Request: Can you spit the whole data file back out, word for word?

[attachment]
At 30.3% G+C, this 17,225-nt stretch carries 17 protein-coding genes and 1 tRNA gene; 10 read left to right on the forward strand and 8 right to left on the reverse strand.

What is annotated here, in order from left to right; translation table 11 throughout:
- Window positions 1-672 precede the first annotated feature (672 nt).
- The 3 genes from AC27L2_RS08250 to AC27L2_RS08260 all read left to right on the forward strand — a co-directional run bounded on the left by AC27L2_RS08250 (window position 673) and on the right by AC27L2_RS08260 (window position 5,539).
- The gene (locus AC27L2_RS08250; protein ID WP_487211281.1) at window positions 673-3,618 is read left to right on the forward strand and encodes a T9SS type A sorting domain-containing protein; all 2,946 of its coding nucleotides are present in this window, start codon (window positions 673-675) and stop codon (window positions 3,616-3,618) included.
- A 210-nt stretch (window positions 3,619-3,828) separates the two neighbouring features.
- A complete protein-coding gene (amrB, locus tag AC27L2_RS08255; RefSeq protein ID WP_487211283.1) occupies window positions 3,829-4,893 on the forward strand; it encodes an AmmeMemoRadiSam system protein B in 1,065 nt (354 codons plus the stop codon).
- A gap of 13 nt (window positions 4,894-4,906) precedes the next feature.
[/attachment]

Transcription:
At 30.3% G+C, this 17,225-nt stretch carries 17 protein-coding genes and 1 tRNA gene; 10 read left to right on the forward strand and 8 right to left on the reverse strand.

What is annotated here, in order from left to right; translation table 11 throughout:
- Window positions 1-672 precede the first annotated feature (672 nt).
- The 3 genes from AC27L2_RS08250 to AC27L2_RS08260 all read left to right on the forward strand — a co-directional run bounded on the left by AC27L2_RS08250 (window position 673) and on the right by AC27L2_RS08260 (window position 5,539).
- The gene (locus AC27L2_RS08250; protein ID WP_487211281.1) at window positions 673-3,618 is read left to right on the forward strand and encodes a T9SS type A sorting domain-containing protein; all 2,946 of its coding nucleotides are present in this window, start codon (window positions 673-675) and stop codon (window positions 3,616-3,618) included.
- A 210-nt stretch (window positions 3,619-3,828) separates the two neighbouring features.
- A complete protein-coding gene (amrB, locus tag AC27L2_RS08255; RefSeq protein ID WP_487211283.1) occupies window positions 3,829-4,893 on the forward strand; it encodes an AmmeMemoRadiSam system protein B in 1,065 nt (354 codons plus the stop codon).
- A gap of 13 nt (window positions 4,894-4,906) precedes the next feature.